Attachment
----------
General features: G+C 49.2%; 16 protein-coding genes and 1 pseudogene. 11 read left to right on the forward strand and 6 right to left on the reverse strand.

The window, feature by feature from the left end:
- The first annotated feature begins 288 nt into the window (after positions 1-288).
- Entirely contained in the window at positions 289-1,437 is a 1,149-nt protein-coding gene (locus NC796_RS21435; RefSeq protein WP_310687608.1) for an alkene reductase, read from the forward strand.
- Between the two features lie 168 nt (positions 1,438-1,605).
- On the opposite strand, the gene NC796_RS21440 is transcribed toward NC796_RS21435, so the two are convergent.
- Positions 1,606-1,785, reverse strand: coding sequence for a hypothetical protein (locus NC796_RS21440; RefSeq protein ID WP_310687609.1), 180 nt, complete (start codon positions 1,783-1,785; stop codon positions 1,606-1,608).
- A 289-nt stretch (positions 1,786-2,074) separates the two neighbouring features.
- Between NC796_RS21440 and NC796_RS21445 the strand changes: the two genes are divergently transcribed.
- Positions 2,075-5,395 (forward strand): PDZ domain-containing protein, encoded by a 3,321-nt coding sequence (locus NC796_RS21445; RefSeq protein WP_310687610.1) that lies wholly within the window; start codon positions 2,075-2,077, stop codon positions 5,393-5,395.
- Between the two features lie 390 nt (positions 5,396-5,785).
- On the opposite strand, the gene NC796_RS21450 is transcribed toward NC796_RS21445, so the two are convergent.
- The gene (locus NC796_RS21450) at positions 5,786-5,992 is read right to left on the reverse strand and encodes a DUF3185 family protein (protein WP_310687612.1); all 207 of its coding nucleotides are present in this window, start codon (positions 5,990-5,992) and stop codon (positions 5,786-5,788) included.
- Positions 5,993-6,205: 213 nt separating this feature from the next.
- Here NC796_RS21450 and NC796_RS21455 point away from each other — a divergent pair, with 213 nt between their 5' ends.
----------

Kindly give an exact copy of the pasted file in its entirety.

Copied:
General features: G+C 49.2%; 16 protein-coding genes and 1 pseudogene. 11 read left to right on the forward strand and 6 right to left on the reverse strand.

The window, feature by feature from the left end:
- The first annotated feature begins 288 nt into the window (after positions 1-288).
- Entirely contained in the window at positions 289-1,437 is a 1,149-nt protein-coding gene (locus NC796_RS21435; RefSeq protein WP_310687608.1) for an alkene reductase, read from the forward strand.
- Between the two features lie 168 nt (positions 1,438-1,605).
- On the opposite strand, the gene NC796_RS21440 is transcribed toward NC796_RS21435, so the two are convergent.
- Positions 1,606-1,785, reverse strand: coding sequence for a hypothetical protein (locus NC796_RS21440; RefSeq protein ID WP_310687609.1), 180 nt, complete (start codon positions 1,783-1,785; stop codon positions 1,606-1,608).
- A 289-nt stretch (positions 1,786-2,074) separates the two neighbouring features.
- Between NC796_RS21440 and NC796_RS21445 the strand changes: the two genes are divergently transcribed.
- Positions 2,075-5,395 (forward strand): PDZ domain-containing protein, encoded by a 3,321-nt coding sequence (locus NC796_RS21445; RefSeq protein WP_310687610.1) that lies wholly within the window; start codon positions 2,075-2,077, stop codon positions 5,393-5,395.
- Between the two features lie 390 nt (positions 5,396-5,785).
- On the opposite strand, the gene NC796_RS21450 is transcribed toward NC796_RS21445, so the two are convergent.
- The gene (locus NC796_RS21450) at positions 5,786-5,992 is read right to left on the reverse strand and encodes a DUF3185 family protein (protein WP_310687612.1); all 207 of its coding nucleotides are present in this window, start codon (positions 5,990-5,992) and stop codon (positions 5,786-5,788) included.
- Positions 5,993-6,205: 213 nt separating this feature from the next.
- Here NC796_RS21450 and NC796_RS21455 point away from each other — a divergent pair, with 213 nt between their 5' ends.